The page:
Dreamboats and Petticoats

Book by Laurence Marks and Maurice Gran
Savoy Theatre

Production photo

The links between musical theatre and reminiscent pop grow ever stronger (or weaker -depending on how you look at it) with the newest West End musical Dreamboats and Petticoats. As ever, we have a weak narrative strung together by old pop favourites, in this instance a compilation album of the same title which celebrates the swinging sixties.

Our weak narrative sees us looking back over the teenage years of Bobby (Scott Bruton), a spotty, nerdy Roy Orbison wannabe who struggles to convince his dad to buy him an electric guitar, figure out whether he's in love with Laura, the nerdy blonde (Daisy Wood-Davis) or Jennifer Biddall's sexy brunette Sue (I wonder which one he'll choose). Along the way he is rivalled by teen heart-throb in the making Norman (Ben Freeman) and aided by his best friend Ray (nicely played by AJ Dean).

Essentially, Dreamboats is a poor-man's Grease. The action is set in St Mungo's Youth Club in Essex and, following in the footsteps of the film, the majority of the young folk look about 30 years old. We have 'stars' from Emmerdale and Hollyoaks, and our skinny lead was in the X-Factor final last year. In the year where Spring Awakening reminded us how powerful musical theatre can be, with its outstanding cast of young people, Dreamboats seems drearily old fashioned. Only the use of actor-musicians as the onstage band adds any real life to the party.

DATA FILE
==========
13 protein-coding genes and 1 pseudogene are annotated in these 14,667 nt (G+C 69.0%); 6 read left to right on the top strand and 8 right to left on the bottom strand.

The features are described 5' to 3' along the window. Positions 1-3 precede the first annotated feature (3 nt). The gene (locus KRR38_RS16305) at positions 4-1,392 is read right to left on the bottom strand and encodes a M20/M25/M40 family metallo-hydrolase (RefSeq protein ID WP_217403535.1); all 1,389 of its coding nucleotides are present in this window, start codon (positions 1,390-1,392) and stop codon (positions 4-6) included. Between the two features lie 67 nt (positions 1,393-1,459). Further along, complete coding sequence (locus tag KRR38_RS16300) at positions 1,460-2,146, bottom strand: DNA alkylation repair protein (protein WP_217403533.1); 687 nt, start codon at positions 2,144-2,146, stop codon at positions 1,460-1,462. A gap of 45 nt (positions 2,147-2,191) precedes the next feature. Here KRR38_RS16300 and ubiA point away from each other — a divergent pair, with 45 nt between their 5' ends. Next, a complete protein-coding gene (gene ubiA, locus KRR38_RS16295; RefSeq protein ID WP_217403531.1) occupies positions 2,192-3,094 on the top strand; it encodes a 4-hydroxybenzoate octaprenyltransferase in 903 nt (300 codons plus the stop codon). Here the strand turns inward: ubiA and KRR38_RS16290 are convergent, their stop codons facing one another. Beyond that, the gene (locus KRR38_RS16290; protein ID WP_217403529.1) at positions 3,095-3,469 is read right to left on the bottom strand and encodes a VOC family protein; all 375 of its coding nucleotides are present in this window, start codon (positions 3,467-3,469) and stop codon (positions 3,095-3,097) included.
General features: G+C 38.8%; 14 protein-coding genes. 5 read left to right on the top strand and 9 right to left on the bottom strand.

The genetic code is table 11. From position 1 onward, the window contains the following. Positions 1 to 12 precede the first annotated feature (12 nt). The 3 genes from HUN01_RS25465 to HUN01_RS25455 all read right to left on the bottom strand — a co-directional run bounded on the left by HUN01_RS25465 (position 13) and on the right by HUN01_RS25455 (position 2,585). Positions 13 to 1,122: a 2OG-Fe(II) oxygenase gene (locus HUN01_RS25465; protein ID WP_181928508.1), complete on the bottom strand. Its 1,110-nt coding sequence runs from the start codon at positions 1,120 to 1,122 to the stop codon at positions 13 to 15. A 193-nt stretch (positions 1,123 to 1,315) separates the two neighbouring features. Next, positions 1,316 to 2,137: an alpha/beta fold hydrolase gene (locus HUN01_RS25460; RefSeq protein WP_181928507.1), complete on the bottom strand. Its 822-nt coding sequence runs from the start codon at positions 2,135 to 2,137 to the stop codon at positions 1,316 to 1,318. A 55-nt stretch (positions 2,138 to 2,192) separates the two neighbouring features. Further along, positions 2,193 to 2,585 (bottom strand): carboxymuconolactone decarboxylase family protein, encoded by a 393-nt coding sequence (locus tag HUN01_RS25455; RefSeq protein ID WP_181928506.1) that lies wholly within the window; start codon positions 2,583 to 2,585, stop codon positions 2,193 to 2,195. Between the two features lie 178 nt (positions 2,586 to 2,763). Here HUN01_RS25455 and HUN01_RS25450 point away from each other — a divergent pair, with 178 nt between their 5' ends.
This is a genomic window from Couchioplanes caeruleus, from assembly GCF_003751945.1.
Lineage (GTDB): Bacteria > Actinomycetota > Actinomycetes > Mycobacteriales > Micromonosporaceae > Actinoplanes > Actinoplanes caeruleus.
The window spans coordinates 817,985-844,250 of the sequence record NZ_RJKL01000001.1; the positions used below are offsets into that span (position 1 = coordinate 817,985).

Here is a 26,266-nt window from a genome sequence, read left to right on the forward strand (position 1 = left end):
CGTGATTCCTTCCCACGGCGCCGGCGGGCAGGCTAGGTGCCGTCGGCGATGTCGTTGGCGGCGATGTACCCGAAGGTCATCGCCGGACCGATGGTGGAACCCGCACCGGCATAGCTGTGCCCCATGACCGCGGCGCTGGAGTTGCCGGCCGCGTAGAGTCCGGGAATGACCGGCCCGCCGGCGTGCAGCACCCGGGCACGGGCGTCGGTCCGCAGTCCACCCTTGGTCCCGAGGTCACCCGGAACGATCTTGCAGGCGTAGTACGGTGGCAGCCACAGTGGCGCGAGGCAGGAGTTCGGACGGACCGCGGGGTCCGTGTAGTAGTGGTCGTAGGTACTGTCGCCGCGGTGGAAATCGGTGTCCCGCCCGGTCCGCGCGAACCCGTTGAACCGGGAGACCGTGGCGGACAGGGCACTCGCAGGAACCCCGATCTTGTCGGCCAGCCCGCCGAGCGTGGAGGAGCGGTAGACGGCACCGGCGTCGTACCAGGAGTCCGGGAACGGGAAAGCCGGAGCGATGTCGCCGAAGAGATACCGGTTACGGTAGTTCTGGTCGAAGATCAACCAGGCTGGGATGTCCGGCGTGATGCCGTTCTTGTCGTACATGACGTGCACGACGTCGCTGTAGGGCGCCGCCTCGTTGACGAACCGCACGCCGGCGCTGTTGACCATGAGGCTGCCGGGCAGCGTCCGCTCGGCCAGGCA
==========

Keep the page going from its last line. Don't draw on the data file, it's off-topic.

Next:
Scott Bruton obviously didn't get much acting training on the X-Factor - he has about as much charisma as the pillow he hugs to his chest whilst struggling through "Only The Lonely". His high notes in "In Dreams" made me yearn for AJ Dean, Bruton's understudy, to be leading us through the limp story. Dean's charm and enjoyable barbershop solos were the highlight of the night. Ben Freeman gurns his way through a John Travolta impression ,whilst the powerful voice of Daisy Wood-Davis easily shines. She battles valiantly to bring new life to the cardboard cut-out geek-turned-pretty girl role - look out for her next move.

Carole Todd's choreography is strangely sedate - where are the kicking group jive numbers with girls leaping through the air? Give us a bit of lindy-hop and raucous twisting and shouting - isn't that what the 60's was all about? Brigid Guy has managed to deck out the ladies in impressive dresses, but got lost in TopShop when designing costume for the boys - I tried on Bobby's jacket two weeks ago. Laurence Marks and Maurice Gran's book is dated and lacks any comedic punch. The only moment when they hit the nail on the head is when the character Donna tells Ray she's leaving. He breaks into the Richie Valens number "Donna" - 'Donna, where can you be?' he warbles. She promptly returns exclaiming she'd just been to the toilet. If only Marks and Gran had written the entire show with tongues in their cheeks.

Peter Lathan reviewed this production on tour in Sunderland

Reviewer: Terry O'Donovan

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